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Sharing without scaring

09 Mar

Lately it seems that some of my favorite bloggers are thinking along the same lines, and it’s something I’ve struggled with for years: you might be right (or at least think you are) but you can’t change people through sheer force of will. Over the lifespan we tend to move from absolutist thinking (there’s only one right answer regardless of context) to relativism (there’s no universal truth, rather each point of view has it’s own truth). With the strong moral and ethical values often tied to the treatment and care of animals I think people often get stuck in absolutist thinking; I know I do! The problem is that, even if you’re absolutely right, nobody wants to be bludgeoned with knowledge. Additionally, nobody wants to be told they’re not just doing it wrong but they’re also morally or ethically wrong (“Not only are you saying I’m stupid, you’re also questioning my character!”).

When we “serious” dog people are trying to get others to align with our beliefs (i.e. positive reinforcement training, grain-free food, minimal or no vaccines, etc.) we’re essentially asking the other person to conform with our norms, and this happens in one of two ways. First, normative influence. In this case the person fears social rejection so they conform; this is the approach many of us take when we try to convince others to our way of thinking. Most of the time this leads to public conformity, that is, this person might seem to agree with you but their personal beliefs and thinking hasn’t changed.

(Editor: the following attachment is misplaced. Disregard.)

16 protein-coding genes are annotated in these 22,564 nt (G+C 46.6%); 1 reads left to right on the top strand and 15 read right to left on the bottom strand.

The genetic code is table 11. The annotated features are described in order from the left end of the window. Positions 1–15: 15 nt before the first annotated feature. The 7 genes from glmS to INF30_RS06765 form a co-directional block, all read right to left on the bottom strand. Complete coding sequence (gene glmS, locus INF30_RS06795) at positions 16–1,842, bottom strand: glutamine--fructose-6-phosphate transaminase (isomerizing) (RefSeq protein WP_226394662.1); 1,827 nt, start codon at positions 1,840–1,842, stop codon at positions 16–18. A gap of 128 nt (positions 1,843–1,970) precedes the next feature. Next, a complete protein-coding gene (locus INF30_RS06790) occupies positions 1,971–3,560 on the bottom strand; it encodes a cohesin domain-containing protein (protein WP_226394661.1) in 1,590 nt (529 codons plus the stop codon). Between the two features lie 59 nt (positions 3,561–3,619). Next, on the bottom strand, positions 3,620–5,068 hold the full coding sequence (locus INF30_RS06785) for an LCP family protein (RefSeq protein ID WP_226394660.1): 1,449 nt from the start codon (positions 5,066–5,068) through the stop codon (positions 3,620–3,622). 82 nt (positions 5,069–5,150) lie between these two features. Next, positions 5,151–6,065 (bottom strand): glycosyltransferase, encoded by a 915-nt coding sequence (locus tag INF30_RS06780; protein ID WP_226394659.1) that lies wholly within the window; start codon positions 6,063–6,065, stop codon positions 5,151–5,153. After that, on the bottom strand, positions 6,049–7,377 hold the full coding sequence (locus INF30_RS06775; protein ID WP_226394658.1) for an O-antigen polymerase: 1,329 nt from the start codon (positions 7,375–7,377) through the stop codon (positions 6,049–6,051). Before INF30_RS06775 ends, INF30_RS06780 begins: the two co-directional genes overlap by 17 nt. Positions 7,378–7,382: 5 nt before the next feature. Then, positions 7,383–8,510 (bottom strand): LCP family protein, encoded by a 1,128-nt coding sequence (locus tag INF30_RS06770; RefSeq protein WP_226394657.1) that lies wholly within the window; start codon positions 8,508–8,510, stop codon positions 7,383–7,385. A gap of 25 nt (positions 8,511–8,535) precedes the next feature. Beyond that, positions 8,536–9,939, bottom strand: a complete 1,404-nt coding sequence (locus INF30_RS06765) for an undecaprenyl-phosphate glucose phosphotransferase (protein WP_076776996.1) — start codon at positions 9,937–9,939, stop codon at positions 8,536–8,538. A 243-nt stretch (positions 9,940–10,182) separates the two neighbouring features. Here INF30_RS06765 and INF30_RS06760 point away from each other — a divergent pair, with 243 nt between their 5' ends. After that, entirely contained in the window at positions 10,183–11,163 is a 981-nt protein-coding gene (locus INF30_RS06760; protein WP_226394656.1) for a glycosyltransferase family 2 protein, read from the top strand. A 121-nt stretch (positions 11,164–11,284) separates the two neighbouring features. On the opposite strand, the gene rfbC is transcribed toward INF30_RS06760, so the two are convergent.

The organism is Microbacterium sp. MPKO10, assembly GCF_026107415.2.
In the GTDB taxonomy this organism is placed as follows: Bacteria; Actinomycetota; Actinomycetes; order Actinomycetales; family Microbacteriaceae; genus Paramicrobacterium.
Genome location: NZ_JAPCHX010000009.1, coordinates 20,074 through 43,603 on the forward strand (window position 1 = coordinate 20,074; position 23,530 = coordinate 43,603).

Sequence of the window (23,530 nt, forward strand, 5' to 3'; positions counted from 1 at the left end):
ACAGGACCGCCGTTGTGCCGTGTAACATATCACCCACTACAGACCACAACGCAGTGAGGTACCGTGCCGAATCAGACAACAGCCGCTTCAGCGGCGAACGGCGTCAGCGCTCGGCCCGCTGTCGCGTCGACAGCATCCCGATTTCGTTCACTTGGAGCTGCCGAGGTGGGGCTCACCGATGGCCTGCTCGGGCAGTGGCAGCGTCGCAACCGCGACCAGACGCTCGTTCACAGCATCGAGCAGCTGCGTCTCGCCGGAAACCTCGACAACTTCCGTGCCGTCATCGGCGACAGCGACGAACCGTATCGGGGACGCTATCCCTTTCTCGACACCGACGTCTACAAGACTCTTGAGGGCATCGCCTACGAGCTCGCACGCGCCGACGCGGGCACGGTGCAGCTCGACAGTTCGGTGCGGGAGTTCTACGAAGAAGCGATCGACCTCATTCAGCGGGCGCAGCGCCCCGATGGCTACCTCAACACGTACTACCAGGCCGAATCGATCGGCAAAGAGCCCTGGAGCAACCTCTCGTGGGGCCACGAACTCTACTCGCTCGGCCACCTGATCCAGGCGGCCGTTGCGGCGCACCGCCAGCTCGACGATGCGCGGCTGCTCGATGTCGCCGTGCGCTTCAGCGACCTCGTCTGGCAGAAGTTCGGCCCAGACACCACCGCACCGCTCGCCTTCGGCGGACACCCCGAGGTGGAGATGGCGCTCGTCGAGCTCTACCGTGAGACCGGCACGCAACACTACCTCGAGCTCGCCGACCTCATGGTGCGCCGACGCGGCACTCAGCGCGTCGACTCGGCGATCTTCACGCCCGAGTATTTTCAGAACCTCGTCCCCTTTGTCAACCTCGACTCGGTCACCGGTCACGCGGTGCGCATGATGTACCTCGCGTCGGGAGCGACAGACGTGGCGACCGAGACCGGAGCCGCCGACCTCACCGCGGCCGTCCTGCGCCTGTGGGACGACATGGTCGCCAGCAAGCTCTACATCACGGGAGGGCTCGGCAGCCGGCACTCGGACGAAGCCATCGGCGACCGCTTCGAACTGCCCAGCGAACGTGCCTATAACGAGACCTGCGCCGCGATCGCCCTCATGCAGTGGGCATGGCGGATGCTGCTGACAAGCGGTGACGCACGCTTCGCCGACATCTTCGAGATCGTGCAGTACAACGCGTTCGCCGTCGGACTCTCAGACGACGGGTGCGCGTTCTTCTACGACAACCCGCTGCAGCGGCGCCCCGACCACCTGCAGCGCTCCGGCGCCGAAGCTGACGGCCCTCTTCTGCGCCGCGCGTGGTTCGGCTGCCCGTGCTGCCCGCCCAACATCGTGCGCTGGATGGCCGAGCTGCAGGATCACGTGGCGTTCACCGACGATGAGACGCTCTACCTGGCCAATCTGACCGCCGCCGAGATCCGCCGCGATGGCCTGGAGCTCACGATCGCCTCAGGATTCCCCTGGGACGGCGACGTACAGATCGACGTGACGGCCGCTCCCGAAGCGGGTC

The second path to conformity is informational influence and it’s much more likely to lead to private conformity, which occurs when the person changes their own way of thinking to align with yours. Basically people become convinced by available information that your norm is something they want to adopt. This is what we want! Unfortunately this is also what we think we’re doing when we “educate” people.

What’s the solution? I can only speak for myself, but before I adopt a new practice/belief  I want to learn about it, see it, and experience it. That means I’m going to seek out reasonable, unbiased information that describes both the benefits and the drawbacks. I’m also going to seek out the experiences of other to learn about their experiences. Finally, I might try it out for myself to see if I really agree with it before I fully adopt it. All of this requires excellent models, people who are willing to share all aspects of their knowledge and experience without trying to sell me on it.

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Posted by on March 9, 2018 in Other Stuff

 

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